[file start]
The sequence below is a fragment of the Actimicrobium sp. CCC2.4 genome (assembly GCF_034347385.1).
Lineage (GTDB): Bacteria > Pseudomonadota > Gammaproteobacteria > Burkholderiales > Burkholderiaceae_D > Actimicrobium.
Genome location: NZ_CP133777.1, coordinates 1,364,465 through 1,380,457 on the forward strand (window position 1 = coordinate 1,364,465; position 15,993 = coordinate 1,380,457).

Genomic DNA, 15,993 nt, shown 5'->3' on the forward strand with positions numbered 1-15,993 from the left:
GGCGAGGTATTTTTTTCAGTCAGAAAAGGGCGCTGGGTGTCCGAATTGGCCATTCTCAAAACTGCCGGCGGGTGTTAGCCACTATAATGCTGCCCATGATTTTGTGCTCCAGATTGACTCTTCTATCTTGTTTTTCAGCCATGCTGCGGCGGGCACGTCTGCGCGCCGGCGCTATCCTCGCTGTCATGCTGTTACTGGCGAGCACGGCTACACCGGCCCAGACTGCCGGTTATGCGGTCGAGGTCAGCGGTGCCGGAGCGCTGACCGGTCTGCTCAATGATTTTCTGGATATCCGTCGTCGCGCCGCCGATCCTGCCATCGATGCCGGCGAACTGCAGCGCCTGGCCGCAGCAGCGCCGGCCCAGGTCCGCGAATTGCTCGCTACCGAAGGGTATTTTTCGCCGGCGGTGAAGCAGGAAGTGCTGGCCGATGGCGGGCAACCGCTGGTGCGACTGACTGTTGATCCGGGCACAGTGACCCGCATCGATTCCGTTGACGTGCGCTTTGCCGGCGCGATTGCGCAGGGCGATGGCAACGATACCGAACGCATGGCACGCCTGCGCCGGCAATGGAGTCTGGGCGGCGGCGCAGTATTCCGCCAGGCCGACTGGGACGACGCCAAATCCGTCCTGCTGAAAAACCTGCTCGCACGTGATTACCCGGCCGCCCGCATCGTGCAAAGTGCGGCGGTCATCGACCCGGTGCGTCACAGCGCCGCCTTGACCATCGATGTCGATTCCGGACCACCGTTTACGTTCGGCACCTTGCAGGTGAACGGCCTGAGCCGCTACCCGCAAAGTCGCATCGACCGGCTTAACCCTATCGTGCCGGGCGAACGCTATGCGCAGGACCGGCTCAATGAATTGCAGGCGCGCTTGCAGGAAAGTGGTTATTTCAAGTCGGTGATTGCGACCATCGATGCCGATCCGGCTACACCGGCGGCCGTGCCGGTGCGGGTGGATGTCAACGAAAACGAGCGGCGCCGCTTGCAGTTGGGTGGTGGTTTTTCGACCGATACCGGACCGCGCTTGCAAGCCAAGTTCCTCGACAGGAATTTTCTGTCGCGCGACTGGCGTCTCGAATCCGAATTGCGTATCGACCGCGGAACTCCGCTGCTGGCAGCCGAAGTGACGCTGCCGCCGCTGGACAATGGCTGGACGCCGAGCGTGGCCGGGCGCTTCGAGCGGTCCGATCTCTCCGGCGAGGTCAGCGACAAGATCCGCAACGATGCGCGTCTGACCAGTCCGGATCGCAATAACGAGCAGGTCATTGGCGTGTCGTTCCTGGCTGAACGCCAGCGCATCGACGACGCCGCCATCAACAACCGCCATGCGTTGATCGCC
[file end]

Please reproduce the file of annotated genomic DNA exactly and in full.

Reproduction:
The sequence below is a fragment of the Actimicrobium sp. CCC2.4 genome (assembly GCF_034347385.1).
Lineage (GTDB): Bacteria > Pseudomonadota > Gammaproteobacteria > Burkholderiales > Burkholderiaceae_D > Actimicrobium.
Genome location: NZ_CP133777.1, coordinates 1,364,465 through 1,380,457 on the forward strand (window position 1 = coordinate 1,364,465; position 15,993 = coordinate 1,380,457).

Genomic DNA, 15,993 nt, shown 5'->3' on the forward strand with positions numbered 1-15,993 from the left:
GGCGAGGTATTTTTTTCAGTCAGAAAAGGGCGCTGGGTGTCCGAATTGGCCATTCTCAAAACTGCCGGCGGGTGTTAGCCACTATAATGCTGCCCATGATTTTGTGCTCCAGATTGACTCTTCTATCTTGTTTTTCAGCCATGCTGCGGCGGGCACGTCTGCGCGCCGGCGCTATCCTCGCTGTCATGCTGTTACTGGCGAGCACGGCTACACCGGCCCAGACTGCCGGTTATGCGGTCGAGGTCAGCGGTGCCGGAGCGCTGACCGGTCTGCTCAATGATTTTCTGGATATCCGTCGTCGCGCCGCCGATCCTGCCATCGATGCCGGCGAACTGCAGCGCCTGGCCGCAGCAGCGCCGGCCCAGGTCCGCGAATTGCTCGCTACCGAAGGGTATTTTTCGCCGGCGGTGAAGCAGGAAGTGCTGGCCGATGGCGGGCAACCGCTGGTGCGACTGACTGTTGATCCGGGCACAGTGACCCGCATCGATTCCGTTGACGTGCGCTTTGCCGGCGCGATTGCGCAGGGCGATGGCAACGATACCGAACGCATGGCACGCCTGCGCCGGCAATGGAGTCTGGGCGGCGGCGCAGTATTCCGCCAGGCCGACTGGGACGACGCCAAATCCGTCCTGCTGAAAAACCTGCTCGCACGTGATTACCCGGCCGCCCGCATCGTGCAAAGTGCGGCGGTCATCGACCCGGTGCGTCACAGCGCCGCCTTGACCATCGATGTCGATTCCGGACCACCGTTTACGTTCGGCACCTTGCAGGTGAACGGCCTGAGCCGCTACCCGCAAAGTCGCATCGACCGGCTTAACCCTATCGTGCCGGGCGAACGCTATGCGCAGGACCGGCTCAATGAATTGCAGGCGCGCTTGCAGGAAAGTGGTTATTTCAAGTCGGTGATTGCGACCATCGATGCCGATCCGGCTACACCGGCGGCCGTGCCGGTGCGGGTGGATGTCAACGAAAACGAGCGGCGCCGCTTGCAGTTGGGTGGTGGTTTTTCGACCGATACCGGACCGCGCTTGCAAGCCAAGTTCCTCGACAGGAATTTTCTGTCGCGCGACTGGCGTCTCGAATCCGAATTGCGTATCGACCGCGGAACTCCGCTGCTGGCAGCCGAAGTGACGCTGCCGCCGCTGGACAATGGCTGGACGCCGAGCGTGGCCGGGCGCTTCGAGCGGTCCGATCTCTCCGGCGAGGTCAGCGACAAGATCCGCAACGATGCGCGTCTGACCAGTCCGGATCGCAATAACGAGCAGGTCATTGGCGTGTCGTTCCTGGCTGAACGCCAGCGCATCGACGACGCCGCCATCAACAACCGCCATGCGTTGATCGCC